According to an old story there is a pot of gold at the end of a rainbow. Nobody has ever found such a treasure because a rainbow is really a circle and therefore has no end. The bottom half, hidden from the observer, lies below the horizon. More important is the fact that a rainbow is really only colored light created in the sky when the rays of the sun strike falling raindrops. Rainbows are curved because the raindrops that reflect the light are themselves curved.
A rainbow occurs after a storm when the sun begins to shine while the air is still filled with raindrops. It is seen best when the sun is behind the observer and the falling mass of raindrops is to his front. This colorful spectacle is seen more often in the morning or in the evening. At noon the sun is so high that its rays cannot get underneath the edge if a rain cloud to strike the sheet of water. This is also the reason why rainbows occur more often in summer than in winter. In summer, showers are usually local so that while it is raining in one area, the sky is clear enough nearby for the sun's rays to emerge. In winter, rainfall is more widespread and the sun is entirely hidden from the observer.
The arcs of colors in a rainbow are caused by refraction.
Each raindrop refracts (bends and separates) the sunlight into bands of distinct
colored lights just as a prism does. The far surface of each drop reflects the
bands of light back toward the observer. As the bands leave the raindrop they
are again refracted.
In primary rainbows the colors are arranged in the order of the spectrum--outside,
or top, red; then orange, yellow, green, blue, and violet. Sometimes the edge
of the raindrop toward the viewer reflects the light back through the farther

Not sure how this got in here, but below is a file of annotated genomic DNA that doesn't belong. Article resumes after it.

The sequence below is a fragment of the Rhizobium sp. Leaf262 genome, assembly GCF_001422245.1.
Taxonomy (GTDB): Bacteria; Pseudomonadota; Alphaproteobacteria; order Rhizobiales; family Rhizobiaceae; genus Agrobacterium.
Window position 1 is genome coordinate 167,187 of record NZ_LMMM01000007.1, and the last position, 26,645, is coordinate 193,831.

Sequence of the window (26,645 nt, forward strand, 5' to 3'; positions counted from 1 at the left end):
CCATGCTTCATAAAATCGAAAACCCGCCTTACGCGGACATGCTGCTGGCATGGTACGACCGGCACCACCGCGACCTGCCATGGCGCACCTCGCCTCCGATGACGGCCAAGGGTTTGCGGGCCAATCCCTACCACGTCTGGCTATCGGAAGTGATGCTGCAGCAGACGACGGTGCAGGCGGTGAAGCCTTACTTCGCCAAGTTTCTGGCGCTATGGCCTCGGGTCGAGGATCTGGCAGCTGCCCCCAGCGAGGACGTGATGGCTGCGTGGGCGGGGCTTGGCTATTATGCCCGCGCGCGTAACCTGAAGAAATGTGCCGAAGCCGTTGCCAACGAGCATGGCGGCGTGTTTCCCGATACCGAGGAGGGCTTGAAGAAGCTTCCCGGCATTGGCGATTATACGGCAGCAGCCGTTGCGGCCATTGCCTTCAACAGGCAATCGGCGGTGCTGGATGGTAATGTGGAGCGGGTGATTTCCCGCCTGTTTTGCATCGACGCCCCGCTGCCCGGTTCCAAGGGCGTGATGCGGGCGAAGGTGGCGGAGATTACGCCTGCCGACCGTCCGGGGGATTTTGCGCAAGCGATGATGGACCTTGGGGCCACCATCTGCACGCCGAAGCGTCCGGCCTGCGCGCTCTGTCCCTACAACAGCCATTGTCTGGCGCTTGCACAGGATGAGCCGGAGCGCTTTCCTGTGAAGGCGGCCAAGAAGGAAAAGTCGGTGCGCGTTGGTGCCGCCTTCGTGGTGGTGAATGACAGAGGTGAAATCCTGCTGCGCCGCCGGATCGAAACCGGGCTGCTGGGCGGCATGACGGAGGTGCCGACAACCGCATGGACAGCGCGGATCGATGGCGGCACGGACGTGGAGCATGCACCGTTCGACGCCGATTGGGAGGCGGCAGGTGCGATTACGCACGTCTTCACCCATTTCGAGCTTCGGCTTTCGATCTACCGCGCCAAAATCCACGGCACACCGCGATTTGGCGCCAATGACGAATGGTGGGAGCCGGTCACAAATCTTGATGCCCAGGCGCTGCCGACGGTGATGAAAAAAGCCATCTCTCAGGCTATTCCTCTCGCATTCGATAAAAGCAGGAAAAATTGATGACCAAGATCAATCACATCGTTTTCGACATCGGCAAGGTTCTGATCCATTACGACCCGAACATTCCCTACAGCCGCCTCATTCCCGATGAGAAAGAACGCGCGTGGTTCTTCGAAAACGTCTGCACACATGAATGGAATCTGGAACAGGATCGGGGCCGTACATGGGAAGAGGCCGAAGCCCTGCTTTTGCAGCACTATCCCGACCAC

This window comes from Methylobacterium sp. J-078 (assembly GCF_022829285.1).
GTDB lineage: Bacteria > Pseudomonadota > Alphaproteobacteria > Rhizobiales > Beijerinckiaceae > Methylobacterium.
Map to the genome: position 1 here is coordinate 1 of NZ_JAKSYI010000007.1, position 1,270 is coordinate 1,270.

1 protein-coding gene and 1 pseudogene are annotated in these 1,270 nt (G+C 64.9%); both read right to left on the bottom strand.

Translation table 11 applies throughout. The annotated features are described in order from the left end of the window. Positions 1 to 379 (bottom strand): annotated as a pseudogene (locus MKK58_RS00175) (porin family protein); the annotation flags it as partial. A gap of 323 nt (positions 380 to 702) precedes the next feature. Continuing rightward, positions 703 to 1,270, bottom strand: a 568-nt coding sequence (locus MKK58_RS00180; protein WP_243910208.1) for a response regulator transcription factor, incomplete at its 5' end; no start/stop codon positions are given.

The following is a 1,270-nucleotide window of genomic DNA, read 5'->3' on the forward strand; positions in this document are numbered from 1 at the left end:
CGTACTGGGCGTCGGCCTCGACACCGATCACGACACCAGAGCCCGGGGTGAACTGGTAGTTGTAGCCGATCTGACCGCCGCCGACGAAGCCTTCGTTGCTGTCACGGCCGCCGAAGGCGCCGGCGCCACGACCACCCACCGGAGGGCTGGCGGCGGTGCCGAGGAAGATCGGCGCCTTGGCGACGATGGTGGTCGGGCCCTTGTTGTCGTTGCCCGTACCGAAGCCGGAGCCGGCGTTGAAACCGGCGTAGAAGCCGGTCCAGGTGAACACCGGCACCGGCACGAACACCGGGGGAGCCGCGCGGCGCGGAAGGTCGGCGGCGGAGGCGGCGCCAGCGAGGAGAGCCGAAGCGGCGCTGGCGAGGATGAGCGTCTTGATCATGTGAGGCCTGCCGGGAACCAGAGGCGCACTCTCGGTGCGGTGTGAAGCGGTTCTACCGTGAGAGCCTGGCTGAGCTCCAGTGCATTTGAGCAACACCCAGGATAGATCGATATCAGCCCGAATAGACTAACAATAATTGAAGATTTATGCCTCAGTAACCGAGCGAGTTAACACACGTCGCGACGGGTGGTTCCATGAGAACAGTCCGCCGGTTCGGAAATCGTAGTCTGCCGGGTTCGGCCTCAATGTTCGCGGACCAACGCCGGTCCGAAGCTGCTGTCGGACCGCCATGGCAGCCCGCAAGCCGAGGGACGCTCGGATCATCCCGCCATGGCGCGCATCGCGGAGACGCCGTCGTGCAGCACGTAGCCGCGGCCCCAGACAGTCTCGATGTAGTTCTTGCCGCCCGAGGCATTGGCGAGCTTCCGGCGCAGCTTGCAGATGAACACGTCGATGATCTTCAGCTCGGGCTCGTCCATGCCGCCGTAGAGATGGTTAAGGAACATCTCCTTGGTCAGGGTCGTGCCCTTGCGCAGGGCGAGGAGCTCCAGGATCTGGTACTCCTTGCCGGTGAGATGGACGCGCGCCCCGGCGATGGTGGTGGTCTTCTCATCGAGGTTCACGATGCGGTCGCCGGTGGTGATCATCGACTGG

edge. This forms a faint secondary bow seen against distant clouds. On these
secondary bows the colors are reversed with red on in the inner edge. In many
rainbows one or more the colors drop out, most often, blue. Red is almost always
present. Some bows have blank white spaces or sometimes dark spaces between
two layers of color.
The rare and beautiful lunar (moon) rainbow is formed in the same way as a solar (sun) rainbow. So are the little bows seen in the spray of waterfalls and lawn sprinklers. Halos around the sun or moon ("white rainbows") are caused by light shinning through tiny ice crystals. Sundogs, colored patches on either side of the sun, are formed by flat hexagonal (six-sided) crystals falling through quite air.
Many years ago men were puzzled by the rainbow and invented fables to explain it. The ancient Greeks imagined it was a sign placed in the heavens by the gods to foretell war or heavy rain. The Norsemen believed the gods used rainbow as a bridge between earth and their home in the sky. The ancient Hebrews thought the rainbow was a symbol of the Lord's promise never to destroy the earth by flood again.
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